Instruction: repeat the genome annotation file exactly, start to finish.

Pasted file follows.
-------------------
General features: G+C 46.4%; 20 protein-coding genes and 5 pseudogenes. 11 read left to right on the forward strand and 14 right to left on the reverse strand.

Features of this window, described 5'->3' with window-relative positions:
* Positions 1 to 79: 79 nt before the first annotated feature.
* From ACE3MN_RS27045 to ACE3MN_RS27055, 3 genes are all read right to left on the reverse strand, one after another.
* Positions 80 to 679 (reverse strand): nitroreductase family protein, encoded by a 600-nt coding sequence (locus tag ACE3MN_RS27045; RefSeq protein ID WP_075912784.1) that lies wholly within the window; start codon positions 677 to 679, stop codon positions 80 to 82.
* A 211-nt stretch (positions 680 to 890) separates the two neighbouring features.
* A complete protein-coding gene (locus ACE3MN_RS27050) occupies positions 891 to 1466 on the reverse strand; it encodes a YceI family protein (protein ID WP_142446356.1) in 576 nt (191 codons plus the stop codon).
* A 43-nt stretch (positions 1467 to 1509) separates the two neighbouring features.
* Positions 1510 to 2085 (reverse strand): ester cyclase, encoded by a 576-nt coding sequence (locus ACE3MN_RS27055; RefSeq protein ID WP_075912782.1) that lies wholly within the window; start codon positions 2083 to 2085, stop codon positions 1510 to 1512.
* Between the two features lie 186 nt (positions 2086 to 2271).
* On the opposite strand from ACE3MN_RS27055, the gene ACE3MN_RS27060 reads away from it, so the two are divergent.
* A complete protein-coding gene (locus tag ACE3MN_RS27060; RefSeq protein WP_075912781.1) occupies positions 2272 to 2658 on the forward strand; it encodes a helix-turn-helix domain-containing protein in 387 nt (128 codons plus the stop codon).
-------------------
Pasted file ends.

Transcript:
General features: G+C 46.4%; 20 protein-coding genes and 5 pseudogenes. 11 read left to right on the forward strand and 14 right to left on the reverse strand.

Features of this window, described 5'->3' with window-relative positions:
* Positions 1 to 79: 79 nt before the first annotated feature.
* From ACE3MN_RS27045 to ACE3MN_RS27055, 3 genes are all read right to left on the reverse strand, one after another.
* Positions 80 to 679 (reverse strand): nitroreductase family protein, encoded by a 600-nt coding sequence (locus tag ACE3MN_RS27045; RefSeq protein ID WP_075912784.1) that lies wholly within the window; start codon positions 677 to 679, stop codon positions 80 to 82.
* A 211-nt stretch (positions 680 to 890) separates the two neighbouring features.
* A complete protein-coding gene (locus ACE3MN_RS27050) occupies positions 891 to 1466 on the reverse strand; it encodes a YceI family protein (protein ID WP_142446356.1) in 576 nt (191 codons plus the stop codon).
* A 43-nt stretch (positions 1467 to 1509) separates the two neighbouring features.
* Positions 1510 to 2085 (reverse strand): ester cyclase, encoded by a 576-nt coding sequence (locus ACE3MN_RS27055; RefSeq protein ID WP_075912782.1) that lies wholly within the window; start codon positions 2083 to 2085, stop codon positions 1510 to 1512.
* Between the two features lie 186 nt (positions 2086 to 2271).
* On the opposite strand from ACE3MN_RS27055, the gene ACE3MN_RS27060 reads away from it, so the two are divergent.
* A complete protein-coding gene (locus tag ACE3MN_RS27060; RefSeq protein WP_075912781.1) occupies positions 2272 to 2658 on the forward strand; it encodes a helix-turn-helix domain-containing protein in 387 nt (128 codons plus the stop codon).